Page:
Film Review: Why Him?Bryan Cranston and James Franco valiantly but fruitlessly give their all in this overprotective-dad comedy that is many times more conventional than it pretends to be.
Rarely has a movie needed Seth Rogen more. It’s not as though the shaggy Canadian is a lock when it comes to the funny. Some audiences are still recovering from Sausage Party, after all. But when it comes to a certain brand of chaos comedy, Rogen and his orbit of collaborators and co-stars can usually summon the right quantity and combination of snark, befuddlement and catastrophe to bring the usually ungainly contraptions across the finish line. Everything about Why Him? suggests a third-generation facsimile of a Rogen vehicle, cross-pollinated with a reactionary parental anger that was well played out around the time of 8 Simple Rules for Dating My Teenage Daughter.
Stuck in the unwelcome role of castrating father is Bryan Cranston. He plays Ned, the owner of a failing printing plant in grey and dreary Michigan. One of the few bright spots in Ned’s life is that his perky and bright daughter, Steph (Zoey Deutch, as squeaky-cute and unblemished as a Chipmunk), is attending Stanford. Unfortunately for Ned, she’s taken up with Laird (James Franco), a tatted-up tech zillionaire with three strikes against him. First, he’s ten years older than Steph. Second, he managed to accidentally flash Ned while he was Skypeing with Steph. Third, he exists at all, which is something of a problem given Ned’s Taken level of attachment to his daughter. When Ned and the clan come out to visit Steph for Christmas, Laird takes it upon himself to make up for all those deficits and win Ned over.
Once Ned, his wife Barb (Megan Mullally) and son Scotty (Griffin Gluck) are ensconced in Laird’s Silicon Valley playground mansion, the Meet the Parents shenanigans begin. Most important in the playbook, well adhered to by John Hamburg and Ian Helfer’s connect-the-dots script, is ritual embarrassment of Ned ranging from personal space invasions to humiliations involving a Japanese robot toilet. While Ned continually wipes egg off his face, the ever-optimistic man-child Laird keeps up his much-too-much charm campaign. This would be a tricky act for most performers to carry off. But Franco’s spotlight grin and manic charm are pretty unstoppable when used at full wattage as they are here. Laird’s guileless nature and trying-too-hard overkill—getting a back tattoo of Steph’s family holiday card is one decent gag well ruined by the trailer—is like the flip side of Franco’s also-manic but utterly venal TV star in The Interview. Stolid and conventional as all movie Midwestern adults are required to be, Ned is suspicious of rather than charmed by Laird’s natural-child shtick.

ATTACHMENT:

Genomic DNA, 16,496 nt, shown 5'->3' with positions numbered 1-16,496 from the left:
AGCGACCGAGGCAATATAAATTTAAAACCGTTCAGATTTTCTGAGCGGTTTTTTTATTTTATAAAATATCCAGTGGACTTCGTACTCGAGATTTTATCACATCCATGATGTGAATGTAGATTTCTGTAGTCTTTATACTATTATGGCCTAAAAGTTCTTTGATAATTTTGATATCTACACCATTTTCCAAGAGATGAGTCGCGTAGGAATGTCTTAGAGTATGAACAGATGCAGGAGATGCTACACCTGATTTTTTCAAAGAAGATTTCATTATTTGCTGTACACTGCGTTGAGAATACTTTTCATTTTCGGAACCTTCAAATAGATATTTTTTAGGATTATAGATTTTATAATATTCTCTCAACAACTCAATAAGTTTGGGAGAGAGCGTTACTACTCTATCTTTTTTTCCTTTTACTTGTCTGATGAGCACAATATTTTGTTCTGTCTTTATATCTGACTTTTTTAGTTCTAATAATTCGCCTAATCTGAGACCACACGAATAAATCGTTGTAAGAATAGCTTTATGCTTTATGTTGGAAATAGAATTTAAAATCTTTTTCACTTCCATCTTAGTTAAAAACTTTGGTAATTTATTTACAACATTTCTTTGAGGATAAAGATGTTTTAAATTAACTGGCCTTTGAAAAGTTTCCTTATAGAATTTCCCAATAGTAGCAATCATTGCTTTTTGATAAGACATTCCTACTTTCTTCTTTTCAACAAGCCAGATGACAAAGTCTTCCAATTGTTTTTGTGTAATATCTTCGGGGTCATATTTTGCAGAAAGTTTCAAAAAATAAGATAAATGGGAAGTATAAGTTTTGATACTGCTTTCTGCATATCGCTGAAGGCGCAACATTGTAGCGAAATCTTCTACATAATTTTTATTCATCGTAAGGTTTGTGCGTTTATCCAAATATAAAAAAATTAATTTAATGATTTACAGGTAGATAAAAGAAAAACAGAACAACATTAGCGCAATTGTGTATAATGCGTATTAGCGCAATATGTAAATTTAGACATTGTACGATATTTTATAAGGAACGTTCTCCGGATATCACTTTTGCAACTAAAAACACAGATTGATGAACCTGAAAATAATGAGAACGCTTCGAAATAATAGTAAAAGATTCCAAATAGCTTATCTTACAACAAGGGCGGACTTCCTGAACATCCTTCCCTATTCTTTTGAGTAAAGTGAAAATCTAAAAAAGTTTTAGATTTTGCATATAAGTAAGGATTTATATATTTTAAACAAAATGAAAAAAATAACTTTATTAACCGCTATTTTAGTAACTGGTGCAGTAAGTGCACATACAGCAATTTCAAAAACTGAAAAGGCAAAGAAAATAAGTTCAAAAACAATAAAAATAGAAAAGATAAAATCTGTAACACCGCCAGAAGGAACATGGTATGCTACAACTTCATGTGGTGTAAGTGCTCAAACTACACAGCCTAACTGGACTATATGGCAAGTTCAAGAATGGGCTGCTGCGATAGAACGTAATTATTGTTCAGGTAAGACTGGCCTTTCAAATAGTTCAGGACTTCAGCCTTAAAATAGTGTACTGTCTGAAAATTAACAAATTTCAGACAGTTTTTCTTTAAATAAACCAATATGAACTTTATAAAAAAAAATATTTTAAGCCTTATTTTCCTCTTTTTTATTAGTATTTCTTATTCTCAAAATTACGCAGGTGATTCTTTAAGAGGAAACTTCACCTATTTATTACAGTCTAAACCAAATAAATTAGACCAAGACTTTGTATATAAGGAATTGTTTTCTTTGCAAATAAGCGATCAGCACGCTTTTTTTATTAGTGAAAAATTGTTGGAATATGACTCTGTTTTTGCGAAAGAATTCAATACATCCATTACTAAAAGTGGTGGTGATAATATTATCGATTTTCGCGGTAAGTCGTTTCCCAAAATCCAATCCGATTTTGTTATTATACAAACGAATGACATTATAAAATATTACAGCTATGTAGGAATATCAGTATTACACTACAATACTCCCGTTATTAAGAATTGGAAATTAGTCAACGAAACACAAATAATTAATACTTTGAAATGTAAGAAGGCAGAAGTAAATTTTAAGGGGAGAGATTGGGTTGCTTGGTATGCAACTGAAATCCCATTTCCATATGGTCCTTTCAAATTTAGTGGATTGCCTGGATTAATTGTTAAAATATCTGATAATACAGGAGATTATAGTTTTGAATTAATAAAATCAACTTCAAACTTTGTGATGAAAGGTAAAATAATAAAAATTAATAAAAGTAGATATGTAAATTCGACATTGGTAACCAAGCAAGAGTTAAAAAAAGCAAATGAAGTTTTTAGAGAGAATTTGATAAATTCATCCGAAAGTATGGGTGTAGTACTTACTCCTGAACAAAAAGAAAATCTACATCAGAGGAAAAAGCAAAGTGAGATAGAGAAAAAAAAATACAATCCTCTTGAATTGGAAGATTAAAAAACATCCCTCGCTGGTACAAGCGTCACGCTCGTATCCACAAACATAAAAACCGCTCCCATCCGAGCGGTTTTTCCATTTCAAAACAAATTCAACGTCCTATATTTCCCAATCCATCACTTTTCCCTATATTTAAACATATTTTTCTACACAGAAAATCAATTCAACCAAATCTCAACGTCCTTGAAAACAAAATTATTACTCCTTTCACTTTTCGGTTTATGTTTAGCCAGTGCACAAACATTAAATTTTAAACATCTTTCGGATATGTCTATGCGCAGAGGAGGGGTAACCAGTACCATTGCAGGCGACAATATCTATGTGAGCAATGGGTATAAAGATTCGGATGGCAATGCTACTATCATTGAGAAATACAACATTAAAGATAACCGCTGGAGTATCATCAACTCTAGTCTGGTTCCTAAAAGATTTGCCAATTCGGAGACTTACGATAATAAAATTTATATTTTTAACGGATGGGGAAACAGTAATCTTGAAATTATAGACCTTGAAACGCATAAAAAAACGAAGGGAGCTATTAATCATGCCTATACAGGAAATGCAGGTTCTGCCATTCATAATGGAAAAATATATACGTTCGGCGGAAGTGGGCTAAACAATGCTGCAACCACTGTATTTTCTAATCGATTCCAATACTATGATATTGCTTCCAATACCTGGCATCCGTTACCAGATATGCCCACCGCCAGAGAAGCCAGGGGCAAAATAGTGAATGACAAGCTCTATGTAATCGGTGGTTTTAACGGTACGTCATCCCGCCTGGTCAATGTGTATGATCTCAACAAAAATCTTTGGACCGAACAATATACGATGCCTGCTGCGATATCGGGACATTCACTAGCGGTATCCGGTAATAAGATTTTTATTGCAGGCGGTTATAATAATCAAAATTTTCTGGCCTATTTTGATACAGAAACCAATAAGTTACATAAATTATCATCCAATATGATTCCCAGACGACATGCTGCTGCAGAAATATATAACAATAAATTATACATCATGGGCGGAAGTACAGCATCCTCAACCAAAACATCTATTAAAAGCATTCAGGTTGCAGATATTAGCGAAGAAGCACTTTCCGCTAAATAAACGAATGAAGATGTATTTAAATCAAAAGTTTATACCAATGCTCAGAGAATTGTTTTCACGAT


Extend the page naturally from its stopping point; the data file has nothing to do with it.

All of this requires a lot of slogging for the audience to get through. Unlike other Franco comedies, there aren’t a lot of Apatowians around to pick things up when the going gets dire. In the meantime, space in this overlong comedy is filled with cameos and pop-culture references that will be dated within 18 months of release, if not sooner. Keegan-Michael Key does what he can by occasionally popping in as Gustav, Laird’s fussy butler. His duties extend to randomly assaulting Laird and imploring him to use his “evasive parkour.” One of the film’s few kids-today gags (and there are many) that work is Ned’s bafflement that neither Gustav nor Laird gets his Kato and Pink Panther references.
For all its (sometimes literal) bathroom humor, Why Him? is surprisingly tame. There isn’t anything more transgressive here than what’s been well covered by various gross-out moments in the Meet the Parents films. That isn’t to say that director John Hamburg needed to import more Rogen-and-gang anarchy for the comedy to work. But as initially funny as the contrast of Cranston’s over-my-dead-body grimace and Franco’s oblivious smile might be, it’s hardly enough to base an entire feature comedy around.
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